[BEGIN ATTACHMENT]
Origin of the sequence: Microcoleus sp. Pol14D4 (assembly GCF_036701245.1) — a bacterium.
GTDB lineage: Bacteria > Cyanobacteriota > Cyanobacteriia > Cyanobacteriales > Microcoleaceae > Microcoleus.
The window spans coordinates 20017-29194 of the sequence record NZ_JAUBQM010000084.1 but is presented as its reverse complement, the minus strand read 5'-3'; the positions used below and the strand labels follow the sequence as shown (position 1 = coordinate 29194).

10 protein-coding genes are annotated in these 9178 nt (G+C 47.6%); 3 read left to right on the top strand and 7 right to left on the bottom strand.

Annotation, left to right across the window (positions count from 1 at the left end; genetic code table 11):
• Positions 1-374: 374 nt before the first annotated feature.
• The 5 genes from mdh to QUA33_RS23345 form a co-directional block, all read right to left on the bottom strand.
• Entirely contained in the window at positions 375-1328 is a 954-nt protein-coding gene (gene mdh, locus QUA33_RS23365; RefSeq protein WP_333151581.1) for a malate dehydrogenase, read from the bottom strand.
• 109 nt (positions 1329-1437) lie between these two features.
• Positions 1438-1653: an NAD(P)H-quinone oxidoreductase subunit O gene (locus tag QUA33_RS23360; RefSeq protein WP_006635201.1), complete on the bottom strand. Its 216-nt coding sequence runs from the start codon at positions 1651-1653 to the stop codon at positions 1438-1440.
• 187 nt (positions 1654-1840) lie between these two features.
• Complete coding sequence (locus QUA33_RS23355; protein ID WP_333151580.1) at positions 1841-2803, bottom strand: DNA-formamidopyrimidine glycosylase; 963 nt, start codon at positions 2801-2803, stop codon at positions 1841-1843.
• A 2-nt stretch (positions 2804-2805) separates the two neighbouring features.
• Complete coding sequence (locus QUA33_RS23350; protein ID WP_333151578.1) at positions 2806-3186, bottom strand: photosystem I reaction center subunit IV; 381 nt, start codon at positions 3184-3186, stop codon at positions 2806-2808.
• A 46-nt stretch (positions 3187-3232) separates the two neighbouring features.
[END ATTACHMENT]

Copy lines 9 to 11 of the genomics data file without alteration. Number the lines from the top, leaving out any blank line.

• 109 nt (positions 1329-1437) lie between these two features.
• Positions 1438-1653: an NAD(P)H-quinone oxidoreductase subunit O gene (locus tag QUA33_RS23360; RefSeq protein WP_006635201.1), complete on the bottom strand. Its 216-nt coding sequence runs from the start codon at positions 1651-1653 to the stop codon at positions 1438-1440.
• 187 nt (positions 1654-1840) lie between these two features.